When I made plans to stay at Brooks Camp in Katmai National Park, I thought that three nights of tent camping would be enough for us to see plenty of bears and to explore the Valley of 1,000 Smokes. Then, after reading about the potential for weather to impact our visit, I added an extra day to the reservation just in case we were delayed.
What we found out, though, is that wet, foggy weather may stay for days in the Kenai—and sometimes even for weeks! After being grounded through two socked-in days, the only clear thing was our realization that planes weren’t going to be flying to Katmai for at least another two to three days. Dave and Ben took a water taxi across the bay for a hike, and met a gal who had been stranded near Brooks Camp for twelve days, a plight far worse than our not getting there at all.
The silver lining to these clouds was meeting two other artists camping on the Homer Spit. Elizabeth Baka is a fourth-grader who loves to draw nature and animals. When she and her family stopped to watch me paint the derelict old boats and lupine, Elizabeth peppered me with questions about my technique and then commented, “I’d paint even more if my little sisters and brother didn’t bother me so much.” Later we discovered that we were neighbors in the RV park, and that evening Elizabeth knocked on the door with a picture that she had made for me. What a lovely spot of sunshine on a cloudy day!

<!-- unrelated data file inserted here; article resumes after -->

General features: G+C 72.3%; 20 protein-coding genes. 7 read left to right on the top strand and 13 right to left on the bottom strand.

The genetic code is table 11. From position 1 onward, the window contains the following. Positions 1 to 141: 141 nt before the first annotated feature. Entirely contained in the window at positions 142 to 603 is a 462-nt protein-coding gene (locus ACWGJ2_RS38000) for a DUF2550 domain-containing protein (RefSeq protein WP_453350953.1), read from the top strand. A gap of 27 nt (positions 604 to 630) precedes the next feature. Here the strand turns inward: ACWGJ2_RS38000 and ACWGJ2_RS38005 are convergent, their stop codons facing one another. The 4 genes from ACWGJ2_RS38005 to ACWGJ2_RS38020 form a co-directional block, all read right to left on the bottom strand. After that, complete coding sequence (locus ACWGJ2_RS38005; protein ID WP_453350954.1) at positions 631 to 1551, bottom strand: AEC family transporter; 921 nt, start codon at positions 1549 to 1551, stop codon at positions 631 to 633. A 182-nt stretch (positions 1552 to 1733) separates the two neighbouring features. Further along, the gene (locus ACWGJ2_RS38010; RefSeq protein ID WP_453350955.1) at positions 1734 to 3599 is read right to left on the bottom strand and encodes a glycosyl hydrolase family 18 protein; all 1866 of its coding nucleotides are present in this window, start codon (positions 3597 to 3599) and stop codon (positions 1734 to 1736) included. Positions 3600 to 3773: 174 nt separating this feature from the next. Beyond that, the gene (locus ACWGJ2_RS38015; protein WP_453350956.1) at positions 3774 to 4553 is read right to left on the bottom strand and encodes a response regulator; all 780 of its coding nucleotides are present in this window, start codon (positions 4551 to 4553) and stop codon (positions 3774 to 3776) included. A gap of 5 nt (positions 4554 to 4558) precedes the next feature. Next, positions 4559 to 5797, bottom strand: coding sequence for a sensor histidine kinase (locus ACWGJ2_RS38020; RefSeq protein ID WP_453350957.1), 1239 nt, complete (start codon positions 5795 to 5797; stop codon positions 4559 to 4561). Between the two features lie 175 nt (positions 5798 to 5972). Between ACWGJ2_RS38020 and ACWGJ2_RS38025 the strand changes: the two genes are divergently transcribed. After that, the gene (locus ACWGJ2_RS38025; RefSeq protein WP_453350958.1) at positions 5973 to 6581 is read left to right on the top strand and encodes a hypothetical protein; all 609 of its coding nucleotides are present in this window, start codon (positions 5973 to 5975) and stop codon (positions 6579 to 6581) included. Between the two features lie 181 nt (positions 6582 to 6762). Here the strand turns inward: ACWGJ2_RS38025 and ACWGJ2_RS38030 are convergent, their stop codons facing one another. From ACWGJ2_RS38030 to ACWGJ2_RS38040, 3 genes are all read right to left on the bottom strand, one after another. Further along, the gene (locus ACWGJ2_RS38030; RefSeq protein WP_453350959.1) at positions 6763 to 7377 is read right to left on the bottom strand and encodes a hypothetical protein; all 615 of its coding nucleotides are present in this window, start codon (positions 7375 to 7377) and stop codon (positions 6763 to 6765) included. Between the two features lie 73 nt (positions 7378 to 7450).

I also met Linda Zombeck and her husband as I was doing laundry (what else on a rainy day?) in the same RV park. Linda, a pastelist, mentioned that she was new to plein air painting, and we decided to paint the harbor together that evening. Unfortunately, we got only about 40 minutes of dry weather before the skies opened up again—an all too common occurrence for plein air painters in rainforests. Good luck, Linda, as you continue to explore the wonderful world of painting outdoors!